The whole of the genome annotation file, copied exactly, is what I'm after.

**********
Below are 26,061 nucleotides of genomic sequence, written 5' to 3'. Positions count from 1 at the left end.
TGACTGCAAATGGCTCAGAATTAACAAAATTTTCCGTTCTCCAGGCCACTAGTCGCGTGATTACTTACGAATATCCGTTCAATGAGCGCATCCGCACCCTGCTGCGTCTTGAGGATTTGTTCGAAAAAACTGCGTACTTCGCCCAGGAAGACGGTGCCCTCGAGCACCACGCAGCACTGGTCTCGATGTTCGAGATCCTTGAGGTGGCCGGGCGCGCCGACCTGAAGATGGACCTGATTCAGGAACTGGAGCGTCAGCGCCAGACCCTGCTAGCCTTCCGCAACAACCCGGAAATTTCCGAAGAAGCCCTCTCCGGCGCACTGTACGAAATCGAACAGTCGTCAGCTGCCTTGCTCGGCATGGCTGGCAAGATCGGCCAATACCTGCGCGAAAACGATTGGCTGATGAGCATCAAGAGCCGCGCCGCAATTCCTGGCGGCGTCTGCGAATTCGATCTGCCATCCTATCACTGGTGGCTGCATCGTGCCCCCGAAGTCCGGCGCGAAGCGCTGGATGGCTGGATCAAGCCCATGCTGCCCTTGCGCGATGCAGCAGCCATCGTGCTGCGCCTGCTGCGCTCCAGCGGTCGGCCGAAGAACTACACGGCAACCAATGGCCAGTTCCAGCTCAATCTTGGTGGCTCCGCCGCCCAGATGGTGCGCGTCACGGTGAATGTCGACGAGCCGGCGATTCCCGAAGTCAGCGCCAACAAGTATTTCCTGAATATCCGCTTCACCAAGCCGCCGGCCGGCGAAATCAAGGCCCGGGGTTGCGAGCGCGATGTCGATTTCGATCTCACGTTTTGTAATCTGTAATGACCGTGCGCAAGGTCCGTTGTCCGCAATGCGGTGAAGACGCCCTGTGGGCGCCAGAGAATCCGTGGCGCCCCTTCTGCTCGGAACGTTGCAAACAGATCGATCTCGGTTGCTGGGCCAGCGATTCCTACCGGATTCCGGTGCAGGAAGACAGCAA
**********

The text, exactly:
Below are 26,061 nucleotides of genomic sequence, written 5' to 3'. Positions count from 1 at the left end.
TGACTGCAAATGGCTCAGAATTAACAAAATTTTCCGTTCTCCAGGCCACTAGTCGCGTGATTACTTACGAATATCCGTTCAATGAGCGCATCCGCACCCTGCTGCGTCTTGAGGATTTGTTCGAAAAAACTGCGTACTTCGCCCAGGAAGACGGTGCCCTCGAGCACCACGCAGCACTGGTCTCGATGTTCGAGATCCTTGAGGTGGCCGGGCGCGCCGACCTGAAGATGGACCTGATTCAGGAACTGGAGCGTCAGCGCCAGACCCTGCTAGCCTTCCGCAACAACCCGGAAATTTCCGAAGAAGCCCTCTCCGGCGCACTGTACGAAATCGAACAGTCGTCAGCTGCCTTGCTCGGCATGGCTGGCAAGATCGGCCAATACCTGCGCGAAAACGATTGGCTGATGAGCATCAAGAGCCGCGCCGCAATTCCTGGCGGCGTCTGCGAATTCGATCTGCCATCCTATCACTGGTGGCTGCATCGTGCCCCCGAAGTCCGGCGCGAAGCGCTGGATGGCTGGATCAAGCCCATGCTGCCCTTGCGCGATGCAGCAGCCATCGTGCTGCGCCTGCTGCGCTCCAGCGGTCGGCCGAAGAACTACACGGCAACCAATGGCCAGTTCCAGCTCAATCTTGGTGGCTCCGCCGCCCAGATGGTGCGCGTCACGGTGAATGTCGACGAGCCGGCGATTCCCGAAGTCAGCGCCAACAAGTATTTCCTGAATATCCGCTTCACCAAGCCGCCGGCCGGCGAAATCAAGGCCCGGGGTTGCGAGCGCGATGTCGATTTCGATCTCACGTTTTGTAATCTGTAATGACCGTGCGCAAGGTCCGTTGTCCGCAATGCGGTGAAGACGCCCTGTGGGCGCCAGAGAATCCGTGGCGCCCCTTCTGCTCGGAACGTTGCAAACAGATCGATCTCGGTTGCTGGGCCAGCGATTCCTACCGGATTCCGGTGCAGGAAGACAGCAA